Nothing is more important to the public weal than that the nobility of labor be maintained.
-Lawrence McGann (D-IL), who sat on the Committee on Labor, argued for Labor Day in a Congressional report submitted on May 15, 1894

Labor Day is a celebration of the American worker movement. This is a day which gives homage not just to the individual worker, but what collective organization and activism can accomplish. It is the only federal holiday not dedicated to a person or an event. It celebrates the unique contribution of each worker to the improvement of our communities.

Labor Day has roots in our radical traditions. The militant struggles of the early progressive era established the labor rights we cherish today. The establishment of Labor Day was an important step in highlighting the plight of workers in the aftermath of tragedies like the Pullman Strike.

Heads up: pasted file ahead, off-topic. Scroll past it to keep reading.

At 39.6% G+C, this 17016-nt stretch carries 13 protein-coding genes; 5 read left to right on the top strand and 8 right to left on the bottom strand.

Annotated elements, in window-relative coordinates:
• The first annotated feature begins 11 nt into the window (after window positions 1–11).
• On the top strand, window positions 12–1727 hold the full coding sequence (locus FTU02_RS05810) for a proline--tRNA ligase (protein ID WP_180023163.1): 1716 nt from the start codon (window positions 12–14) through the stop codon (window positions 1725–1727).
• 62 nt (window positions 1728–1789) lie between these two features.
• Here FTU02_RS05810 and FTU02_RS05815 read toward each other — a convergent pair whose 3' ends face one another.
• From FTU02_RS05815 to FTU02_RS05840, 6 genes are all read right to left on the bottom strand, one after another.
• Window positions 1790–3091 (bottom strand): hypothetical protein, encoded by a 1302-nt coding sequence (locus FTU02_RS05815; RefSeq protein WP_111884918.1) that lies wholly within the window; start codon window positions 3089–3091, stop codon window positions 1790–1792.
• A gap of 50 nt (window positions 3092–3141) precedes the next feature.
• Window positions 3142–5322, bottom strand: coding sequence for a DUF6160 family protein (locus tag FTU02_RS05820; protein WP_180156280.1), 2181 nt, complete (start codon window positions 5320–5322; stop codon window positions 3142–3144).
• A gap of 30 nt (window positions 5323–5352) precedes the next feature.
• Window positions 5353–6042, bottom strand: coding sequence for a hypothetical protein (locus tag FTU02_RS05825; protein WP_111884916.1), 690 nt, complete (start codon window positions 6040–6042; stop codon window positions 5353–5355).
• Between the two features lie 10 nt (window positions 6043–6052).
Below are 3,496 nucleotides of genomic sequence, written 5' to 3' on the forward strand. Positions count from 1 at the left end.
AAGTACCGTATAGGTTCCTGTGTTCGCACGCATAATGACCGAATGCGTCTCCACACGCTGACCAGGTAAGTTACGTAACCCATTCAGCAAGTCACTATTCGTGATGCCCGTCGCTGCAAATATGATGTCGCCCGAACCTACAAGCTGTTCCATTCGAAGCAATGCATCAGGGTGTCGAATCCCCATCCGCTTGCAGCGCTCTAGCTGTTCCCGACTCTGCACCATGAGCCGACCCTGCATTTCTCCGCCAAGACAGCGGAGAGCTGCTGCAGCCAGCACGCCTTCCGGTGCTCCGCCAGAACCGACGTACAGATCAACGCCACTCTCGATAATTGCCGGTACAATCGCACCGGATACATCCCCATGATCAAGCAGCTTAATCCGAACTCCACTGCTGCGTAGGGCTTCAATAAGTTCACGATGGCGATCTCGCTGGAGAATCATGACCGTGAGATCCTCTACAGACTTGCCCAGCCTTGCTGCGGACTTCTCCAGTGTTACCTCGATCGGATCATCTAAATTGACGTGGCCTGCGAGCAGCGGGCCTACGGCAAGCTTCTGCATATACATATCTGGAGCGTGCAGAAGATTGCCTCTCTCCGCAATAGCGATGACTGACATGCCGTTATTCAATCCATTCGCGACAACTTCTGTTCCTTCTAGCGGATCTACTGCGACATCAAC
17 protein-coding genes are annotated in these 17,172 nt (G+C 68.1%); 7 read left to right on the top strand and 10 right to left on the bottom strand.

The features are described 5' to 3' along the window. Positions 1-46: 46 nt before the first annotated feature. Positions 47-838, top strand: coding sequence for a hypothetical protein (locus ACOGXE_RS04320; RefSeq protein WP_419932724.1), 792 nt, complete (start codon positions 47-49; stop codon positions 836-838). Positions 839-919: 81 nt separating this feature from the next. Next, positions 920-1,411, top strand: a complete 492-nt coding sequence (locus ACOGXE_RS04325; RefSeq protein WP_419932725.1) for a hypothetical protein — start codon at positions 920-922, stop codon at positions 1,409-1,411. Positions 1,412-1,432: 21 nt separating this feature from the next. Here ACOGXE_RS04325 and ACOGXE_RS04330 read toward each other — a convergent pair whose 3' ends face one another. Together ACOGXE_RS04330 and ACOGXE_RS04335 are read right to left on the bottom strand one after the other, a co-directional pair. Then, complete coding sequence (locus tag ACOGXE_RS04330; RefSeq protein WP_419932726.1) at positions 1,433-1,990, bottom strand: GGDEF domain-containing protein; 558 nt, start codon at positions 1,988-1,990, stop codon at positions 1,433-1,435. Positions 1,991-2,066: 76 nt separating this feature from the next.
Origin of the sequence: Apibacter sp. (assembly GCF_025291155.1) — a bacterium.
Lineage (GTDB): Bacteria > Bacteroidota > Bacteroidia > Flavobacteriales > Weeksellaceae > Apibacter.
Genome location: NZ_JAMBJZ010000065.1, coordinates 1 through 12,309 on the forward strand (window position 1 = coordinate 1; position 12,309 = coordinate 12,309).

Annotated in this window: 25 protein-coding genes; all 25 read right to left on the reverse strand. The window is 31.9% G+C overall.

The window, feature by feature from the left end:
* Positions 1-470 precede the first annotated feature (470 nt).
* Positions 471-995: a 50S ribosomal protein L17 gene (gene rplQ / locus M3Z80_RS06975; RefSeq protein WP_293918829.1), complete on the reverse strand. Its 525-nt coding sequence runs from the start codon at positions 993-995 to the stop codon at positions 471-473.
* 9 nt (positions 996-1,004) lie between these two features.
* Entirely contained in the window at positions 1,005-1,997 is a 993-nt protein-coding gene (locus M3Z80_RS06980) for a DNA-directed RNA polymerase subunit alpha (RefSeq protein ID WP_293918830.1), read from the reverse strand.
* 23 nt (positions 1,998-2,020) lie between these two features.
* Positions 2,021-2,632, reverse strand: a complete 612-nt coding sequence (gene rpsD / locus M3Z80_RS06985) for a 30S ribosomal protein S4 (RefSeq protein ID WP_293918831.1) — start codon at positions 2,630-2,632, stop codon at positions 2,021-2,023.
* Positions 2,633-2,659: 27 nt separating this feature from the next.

The holiday shows that in union there is strength. In an era of declining unions and depleting worker value in the United States, Labor Day must be celebrated for being more than just the end of summer. Our democracy cannot be sustained without the power of the working class. Labor Day is a day to remember how far we have come and how much more we must fight.

Although established by law, Labor Day was born from the power of workers in the streets. Keep up the fight!